AA: Well, that’s just what I was going to ask you. Is that a sign that people can feel a connection that is important? And why? 

MB: Yeah, I think so. Because remember, the Milk Tea Alliance was born in April of 2020, right at the start of the pandemic. But the other thing is, it’s a zeitgeist, it’s a moment in history, when our governments and our societies were looking inwards, the protest movements and young people were looking for each other. So, it meant something 

AA: So, if I just take a particular case, like the Hong Kong democracy movement, is what happened that people around the Southeast Asian region and into the wider Asian region, are seeing what’s happening in Hong Kong, they’re excited about it, they’re interested in the outcome, and they start talking to each other online and sharing impressions, sharing hopes, and then that itself becomes the network?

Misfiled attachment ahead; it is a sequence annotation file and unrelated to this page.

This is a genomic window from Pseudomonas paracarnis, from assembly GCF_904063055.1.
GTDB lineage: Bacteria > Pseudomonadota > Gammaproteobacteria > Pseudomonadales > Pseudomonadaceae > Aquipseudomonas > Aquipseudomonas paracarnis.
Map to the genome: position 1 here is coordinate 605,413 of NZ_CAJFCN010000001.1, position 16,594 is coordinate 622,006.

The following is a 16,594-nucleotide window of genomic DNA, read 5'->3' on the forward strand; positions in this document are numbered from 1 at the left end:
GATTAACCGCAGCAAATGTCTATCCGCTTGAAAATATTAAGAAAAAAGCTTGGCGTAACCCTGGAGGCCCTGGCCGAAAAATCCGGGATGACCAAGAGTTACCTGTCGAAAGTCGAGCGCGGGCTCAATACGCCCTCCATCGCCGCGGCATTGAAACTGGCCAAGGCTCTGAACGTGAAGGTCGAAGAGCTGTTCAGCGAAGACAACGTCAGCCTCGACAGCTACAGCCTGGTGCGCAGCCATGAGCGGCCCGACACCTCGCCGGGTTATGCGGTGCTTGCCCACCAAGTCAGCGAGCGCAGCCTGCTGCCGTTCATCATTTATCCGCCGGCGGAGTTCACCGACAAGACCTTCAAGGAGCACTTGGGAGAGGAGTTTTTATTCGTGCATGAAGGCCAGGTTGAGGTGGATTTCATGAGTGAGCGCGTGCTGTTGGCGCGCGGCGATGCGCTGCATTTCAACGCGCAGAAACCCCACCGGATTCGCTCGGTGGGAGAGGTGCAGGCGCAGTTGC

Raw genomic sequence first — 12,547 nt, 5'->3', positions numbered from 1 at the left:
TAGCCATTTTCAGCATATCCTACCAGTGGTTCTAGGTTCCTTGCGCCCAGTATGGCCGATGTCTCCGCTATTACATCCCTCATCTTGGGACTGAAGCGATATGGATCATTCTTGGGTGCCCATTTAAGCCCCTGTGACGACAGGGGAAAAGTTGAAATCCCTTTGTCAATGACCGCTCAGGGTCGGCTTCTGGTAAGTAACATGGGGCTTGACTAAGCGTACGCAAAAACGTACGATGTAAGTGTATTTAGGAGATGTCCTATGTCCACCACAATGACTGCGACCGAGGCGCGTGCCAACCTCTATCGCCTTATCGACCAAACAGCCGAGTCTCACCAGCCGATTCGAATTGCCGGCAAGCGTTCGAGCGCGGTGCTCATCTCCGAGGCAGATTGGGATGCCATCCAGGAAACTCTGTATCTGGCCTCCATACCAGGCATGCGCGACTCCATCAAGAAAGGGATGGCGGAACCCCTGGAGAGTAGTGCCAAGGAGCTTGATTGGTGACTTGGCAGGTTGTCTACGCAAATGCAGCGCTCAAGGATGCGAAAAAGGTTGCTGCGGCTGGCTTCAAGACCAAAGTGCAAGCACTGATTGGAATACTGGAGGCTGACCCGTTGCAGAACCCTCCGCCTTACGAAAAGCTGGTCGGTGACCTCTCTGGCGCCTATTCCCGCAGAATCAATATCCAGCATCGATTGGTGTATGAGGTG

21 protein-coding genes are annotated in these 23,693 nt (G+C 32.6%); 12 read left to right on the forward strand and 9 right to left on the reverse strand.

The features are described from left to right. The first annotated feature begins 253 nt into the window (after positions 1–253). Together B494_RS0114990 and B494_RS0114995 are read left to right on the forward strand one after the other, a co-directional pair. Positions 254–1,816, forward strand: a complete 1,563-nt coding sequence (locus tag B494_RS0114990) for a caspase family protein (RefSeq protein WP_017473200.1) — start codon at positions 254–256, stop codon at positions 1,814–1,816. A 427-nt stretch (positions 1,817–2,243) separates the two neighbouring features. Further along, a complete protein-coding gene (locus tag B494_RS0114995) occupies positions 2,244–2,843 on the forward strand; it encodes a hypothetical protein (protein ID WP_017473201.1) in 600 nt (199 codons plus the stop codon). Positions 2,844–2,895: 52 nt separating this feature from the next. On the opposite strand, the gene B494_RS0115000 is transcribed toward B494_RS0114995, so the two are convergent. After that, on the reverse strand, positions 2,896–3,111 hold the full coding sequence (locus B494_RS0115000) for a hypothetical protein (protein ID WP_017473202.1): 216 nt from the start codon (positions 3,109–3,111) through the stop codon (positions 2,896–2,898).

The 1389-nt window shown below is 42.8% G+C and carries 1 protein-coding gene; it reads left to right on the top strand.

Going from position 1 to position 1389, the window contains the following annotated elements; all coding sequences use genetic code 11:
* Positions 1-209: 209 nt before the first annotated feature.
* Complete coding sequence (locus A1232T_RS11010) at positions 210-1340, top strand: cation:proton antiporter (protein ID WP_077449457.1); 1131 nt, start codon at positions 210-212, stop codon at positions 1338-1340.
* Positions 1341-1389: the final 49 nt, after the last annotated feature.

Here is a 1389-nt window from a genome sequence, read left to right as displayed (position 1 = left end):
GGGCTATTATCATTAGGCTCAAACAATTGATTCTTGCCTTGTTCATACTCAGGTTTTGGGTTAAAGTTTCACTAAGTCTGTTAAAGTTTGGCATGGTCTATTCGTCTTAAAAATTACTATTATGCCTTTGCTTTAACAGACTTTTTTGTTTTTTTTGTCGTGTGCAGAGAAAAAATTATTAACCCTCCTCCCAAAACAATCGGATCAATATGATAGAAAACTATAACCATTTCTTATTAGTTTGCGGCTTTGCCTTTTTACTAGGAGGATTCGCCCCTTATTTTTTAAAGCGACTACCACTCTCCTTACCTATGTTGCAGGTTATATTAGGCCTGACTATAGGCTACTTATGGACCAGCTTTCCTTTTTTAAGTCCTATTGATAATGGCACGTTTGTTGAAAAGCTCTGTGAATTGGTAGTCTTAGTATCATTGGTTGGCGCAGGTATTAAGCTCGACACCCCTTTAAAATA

MB: The history of the Milk Tea Alliance is rooted to a lot of informal links and friendships already built from several years. There’s a lot of experiments, some things that failed, you know. Experiments or networking among young activists, protest activists, years back, especially during the time of the umbrella revolution and the following revolutions all around Southeast Asia and East Asia. But I think those connections that were built through those years became the foundation of the relationships, trust, and, collective, political consciousness, that allowed organizers to tap into and be in a position to optimize the symbolic power of the Milk Tea Alliance. Because a hashtag will only be a hashtag without intentionality of organizers. So, a question for us back then was, will we adopt? We were using the hashtags – but turn it into, you know, a more concrete movement.  But I think that is the beauty of the hashtag, nobody can fully represent the Alliance in a movement, but that also means that anyone who resonates and lives to the principles of that hashtag can represent the Milk Tea Alliance. And basically, that was eventually the answer that we had. We will just have to use that because that is also referring to us, a lot of organizers on the ground you know that have tried to link up and made friendships. So, Joshua Wong, Nathan Law you know, and there are a few of us, friends from the Sunflower movement in Taiwan, the SEALDS, national security reform in Japan. In the Philippines, there was the Block Marcos movement. And so, 2014, 2013, up until, you know, 2016, 2017 – there’s already a lot of exchanges. Some of them were direct, informal. We messaged each other in Twitter or in Facebook, and then we made connections. Some of us were attending youth events, and then we met each other. So, some others are hosted by organizations, NGOs that have an agenda for us to create a network. But we were also pushing back because we don’t want our elders <laugh> to just determine the, you know, so that’s why, there’s a lot of reasons why it didn’t come to a fruition, but even if it did not lead to that, there were already building of trust. There’s already exchanges of gender analysis. There’s already friendships that were happening already through those years that allowed for the Milk Tea Alliance to not just to be just a hashtag, but there is a living community of activists behind it or that it represents.